Flooding for Tertiary Recovery After Successful Gas Injection for Secondary Recovery-Brookhaven, Mississippi
- B. David Meltzer (Chevron Oil Co.)
- Document ID
- Society of Petroleum Engineers
- Journal of Petroleum Technology
- Publication Date
- July 1974
- Document Type
- Journal Paper
- 783 - 792
- 1974. Society of Petroleum Engineers
- 2.4.3 Sand/Solids Control, 5.6.2 Core Analysis, 1.10.1 Drill string components and drilling tools (tubulars, jars, subs, stabilisers, reamers, etc), 5.3.4 Reduction of Residual Oil Saturation, 4.2.3 Materials and Corrosion, 5.6.5 Tracers, 5.8.5 Oil Sand, Oil Shale, Bitumen, 5.4.1 Waterflooding, 5.4.3 Gas Cycling, 4.3.4 Scale, 4.1.5 Processing Equipment, 5.2.1 Phase Behavior and PVT Measurements, 4.1.2 Separation and Treating, 3.3 Well & Reservoir Surveillance and Monitoring, 1.7 Pressure Management, 5.7.2 Recovery Factors, 5.2 Reservoir Fluid Dynamics, 5.4 Enhanced Recovery, 5.4.2 Gas Injection Methods, 5.1.2 Faults and Fracture Characterisation, 6.5.2 Water use, produced water discharge and disposal, 1.6.9 Coring, Fishing
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Gas injection processes in Brookhaven field have increased oil recovery from 36 million barrels to 64 million barrels. Water injection after the gas injection has already increased recovery by 3 1/2 million barrels and is expected to account eventually for more than 5 million barrels. Thanks largely to monitoring programs, the tertiary recovery has been profitable.
The description, analysis, and performance of the Brookhaven, Miss., oil field under gas injection have been well and accurately documented in the literature. As a result, the success of the gas displacement processes in this reservoir with large permeability variation is generally well known in the permeability variation is generally well known in the industry. This paper describes the successful recovery of additional oil by supplementing and then replacing gas displacement with water displacement. Success in recovering the waterflood oil was assured by the monitoring programs, which eliminated or delayed expenditures until oil production was reasonably well assured.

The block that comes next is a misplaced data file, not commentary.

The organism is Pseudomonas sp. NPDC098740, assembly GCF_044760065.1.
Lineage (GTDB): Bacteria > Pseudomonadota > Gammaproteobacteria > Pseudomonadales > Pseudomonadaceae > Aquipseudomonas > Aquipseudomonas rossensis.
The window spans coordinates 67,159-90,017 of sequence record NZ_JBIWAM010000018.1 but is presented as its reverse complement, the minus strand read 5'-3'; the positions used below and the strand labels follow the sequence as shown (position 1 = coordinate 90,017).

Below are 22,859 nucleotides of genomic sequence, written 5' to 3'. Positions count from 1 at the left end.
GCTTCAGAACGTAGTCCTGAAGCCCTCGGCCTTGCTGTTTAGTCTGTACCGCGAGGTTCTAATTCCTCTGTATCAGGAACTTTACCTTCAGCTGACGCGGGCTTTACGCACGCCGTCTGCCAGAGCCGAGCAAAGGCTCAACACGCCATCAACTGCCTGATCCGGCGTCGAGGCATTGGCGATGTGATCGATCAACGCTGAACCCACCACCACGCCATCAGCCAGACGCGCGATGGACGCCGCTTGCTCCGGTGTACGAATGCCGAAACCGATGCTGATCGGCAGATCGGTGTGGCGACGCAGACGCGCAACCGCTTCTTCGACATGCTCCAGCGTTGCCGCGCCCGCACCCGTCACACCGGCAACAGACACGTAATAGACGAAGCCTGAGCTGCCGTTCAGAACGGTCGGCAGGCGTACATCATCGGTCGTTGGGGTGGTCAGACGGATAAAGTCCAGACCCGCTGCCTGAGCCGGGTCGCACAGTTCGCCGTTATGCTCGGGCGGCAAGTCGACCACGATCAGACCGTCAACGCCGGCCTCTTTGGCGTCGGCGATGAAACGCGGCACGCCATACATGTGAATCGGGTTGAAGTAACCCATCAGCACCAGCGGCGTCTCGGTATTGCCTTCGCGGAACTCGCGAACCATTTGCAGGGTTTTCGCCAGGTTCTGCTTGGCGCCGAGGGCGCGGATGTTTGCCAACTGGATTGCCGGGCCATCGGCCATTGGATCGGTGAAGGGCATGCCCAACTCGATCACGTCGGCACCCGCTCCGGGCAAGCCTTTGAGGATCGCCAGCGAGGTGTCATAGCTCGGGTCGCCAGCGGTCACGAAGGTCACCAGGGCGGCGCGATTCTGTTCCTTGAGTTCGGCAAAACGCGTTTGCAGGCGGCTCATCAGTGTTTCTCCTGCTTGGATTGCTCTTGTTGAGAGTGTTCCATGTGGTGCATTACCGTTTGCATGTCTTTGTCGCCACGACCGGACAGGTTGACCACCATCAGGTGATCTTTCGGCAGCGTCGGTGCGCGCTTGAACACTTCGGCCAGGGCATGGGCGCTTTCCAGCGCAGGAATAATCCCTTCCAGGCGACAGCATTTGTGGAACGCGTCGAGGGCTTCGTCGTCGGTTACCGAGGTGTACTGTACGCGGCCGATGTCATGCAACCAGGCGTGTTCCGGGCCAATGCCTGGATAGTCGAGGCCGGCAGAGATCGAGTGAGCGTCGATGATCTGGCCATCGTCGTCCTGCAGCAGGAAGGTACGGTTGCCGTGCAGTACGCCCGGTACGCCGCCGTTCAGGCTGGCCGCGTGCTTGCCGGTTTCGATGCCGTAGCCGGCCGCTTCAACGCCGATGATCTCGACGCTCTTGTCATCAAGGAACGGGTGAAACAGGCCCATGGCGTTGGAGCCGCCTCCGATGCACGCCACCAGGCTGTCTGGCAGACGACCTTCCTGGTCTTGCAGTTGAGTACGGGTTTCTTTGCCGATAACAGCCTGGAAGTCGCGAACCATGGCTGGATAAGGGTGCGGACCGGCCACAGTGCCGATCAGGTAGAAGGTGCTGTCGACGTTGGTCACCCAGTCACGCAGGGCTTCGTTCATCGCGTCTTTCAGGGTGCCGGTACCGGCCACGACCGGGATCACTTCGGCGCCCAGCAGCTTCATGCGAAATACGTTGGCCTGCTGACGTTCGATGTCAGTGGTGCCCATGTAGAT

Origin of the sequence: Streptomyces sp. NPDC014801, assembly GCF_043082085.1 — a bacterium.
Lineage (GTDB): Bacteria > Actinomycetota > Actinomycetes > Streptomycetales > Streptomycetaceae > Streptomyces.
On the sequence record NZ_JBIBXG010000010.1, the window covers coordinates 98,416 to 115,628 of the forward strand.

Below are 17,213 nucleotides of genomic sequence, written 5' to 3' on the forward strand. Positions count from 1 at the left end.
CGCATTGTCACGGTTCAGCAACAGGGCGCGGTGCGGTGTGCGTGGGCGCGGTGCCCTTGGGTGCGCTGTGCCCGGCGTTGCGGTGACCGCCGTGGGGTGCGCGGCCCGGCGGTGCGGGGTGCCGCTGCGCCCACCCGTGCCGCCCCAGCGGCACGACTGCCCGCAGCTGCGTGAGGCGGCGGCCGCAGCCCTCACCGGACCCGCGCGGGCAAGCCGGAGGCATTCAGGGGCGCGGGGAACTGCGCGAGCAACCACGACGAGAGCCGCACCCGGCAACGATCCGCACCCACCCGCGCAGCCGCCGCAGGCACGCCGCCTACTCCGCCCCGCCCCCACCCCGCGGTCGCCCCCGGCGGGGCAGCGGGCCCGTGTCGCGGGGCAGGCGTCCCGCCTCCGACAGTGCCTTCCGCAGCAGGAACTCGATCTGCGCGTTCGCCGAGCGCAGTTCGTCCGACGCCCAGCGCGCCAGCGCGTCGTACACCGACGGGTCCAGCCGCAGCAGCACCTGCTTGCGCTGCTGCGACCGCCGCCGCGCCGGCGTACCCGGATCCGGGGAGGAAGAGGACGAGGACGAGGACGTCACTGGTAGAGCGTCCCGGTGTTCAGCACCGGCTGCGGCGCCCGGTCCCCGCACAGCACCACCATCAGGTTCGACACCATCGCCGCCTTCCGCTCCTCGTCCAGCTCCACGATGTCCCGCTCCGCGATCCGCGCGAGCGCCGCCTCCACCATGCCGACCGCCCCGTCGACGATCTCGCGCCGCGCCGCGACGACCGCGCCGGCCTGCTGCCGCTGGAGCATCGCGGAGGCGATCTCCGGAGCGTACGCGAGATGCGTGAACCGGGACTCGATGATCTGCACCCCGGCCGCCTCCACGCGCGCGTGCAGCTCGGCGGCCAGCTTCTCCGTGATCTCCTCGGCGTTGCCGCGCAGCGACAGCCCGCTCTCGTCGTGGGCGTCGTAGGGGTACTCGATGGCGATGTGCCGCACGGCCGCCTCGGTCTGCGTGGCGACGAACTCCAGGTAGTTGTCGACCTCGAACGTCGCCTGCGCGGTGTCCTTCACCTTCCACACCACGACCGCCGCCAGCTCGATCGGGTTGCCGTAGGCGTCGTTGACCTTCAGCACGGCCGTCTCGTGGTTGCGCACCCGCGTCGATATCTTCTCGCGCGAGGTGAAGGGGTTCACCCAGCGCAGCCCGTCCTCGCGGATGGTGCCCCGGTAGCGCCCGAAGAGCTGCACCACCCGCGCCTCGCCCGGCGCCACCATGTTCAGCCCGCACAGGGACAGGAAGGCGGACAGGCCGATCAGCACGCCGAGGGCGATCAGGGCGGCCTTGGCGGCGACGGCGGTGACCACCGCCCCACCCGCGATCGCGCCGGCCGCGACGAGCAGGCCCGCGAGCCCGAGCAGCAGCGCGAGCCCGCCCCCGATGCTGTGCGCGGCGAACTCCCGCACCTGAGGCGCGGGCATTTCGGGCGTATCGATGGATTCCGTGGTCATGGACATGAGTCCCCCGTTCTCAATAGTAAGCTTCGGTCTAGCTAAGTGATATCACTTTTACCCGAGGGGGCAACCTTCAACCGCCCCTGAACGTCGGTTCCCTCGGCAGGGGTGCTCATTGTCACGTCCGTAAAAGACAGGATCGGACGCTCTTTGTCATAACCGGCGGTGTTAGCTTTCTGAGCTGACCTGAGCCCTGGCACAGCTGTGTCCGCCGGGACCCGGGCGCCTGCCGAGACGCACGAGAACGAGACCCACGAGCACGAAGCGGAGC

Reservoir History and Description
The Brookhaven field, located in South Central Mississippi, was discovered in June 1943. Active development on 40-acre spacing began in 1945. Production is from the Basal Tuscaloosa, in the Upper Production is from the Basal Tuscaloosa, in the Upper Cretaceous, at an average producing depth of approximately 10,300 ft subsurface, or 9,800 ft subsea. The proved closure is approximately 400 ft. The Tuscaloosa is a sandstone reservoir of erratic deposition. A large permeability variation exists, but the zones of high permeability do not normally appear to be continuous between wells. Several north-south trending faults have combined with sand pinchouts to subdivide the field into isolated producing areas. Fig. 1 is a structure map on the top of the Basal Tuscaloosa. The area farthest west, defined as Block H, was discovered in 1968, fault separated from the remainder of the field. Block H production has been involved in neither the gas injection program nor the waterflood program, and consequently, has been omitted from the field totals given here. The Brookhaven reservoir fluid was a highly undersaturated oil, and the need for pressure maintenance was soon apparent. By June 1948, the field was unitized and gas injection was begun. The reservoir pressure initially was 4,537 psi at a subsea datum of pressure initially was 4,537 psi at a subsea datum of 9,800 ft, but the pressure in much of the field bad dropped below 2,500 psi when gas injection began. By 1961, sufficient gas had been injected to raise the reservoir pressure above 3,300 psi. Fig. 2 is a map indicating the maximum gas saturation reached in the gas-swept zone. The gas saturation was estimated through the use of Buckley-Leverett displacement calculations. In 1957 a program of alternately injecting slugs of produced water with the injected gas (WAG) was produced water with the injected gas (WAG) was instituted. Later, the program was revised in an attempt to return all of the produced water to the reservoir through certain previous gas injection wells. In 1965 a pilot waterflood program was begun in an economically depleted gas-swept portion of the field. Waterflooding has since been expanded to include most of the major areas of the field.
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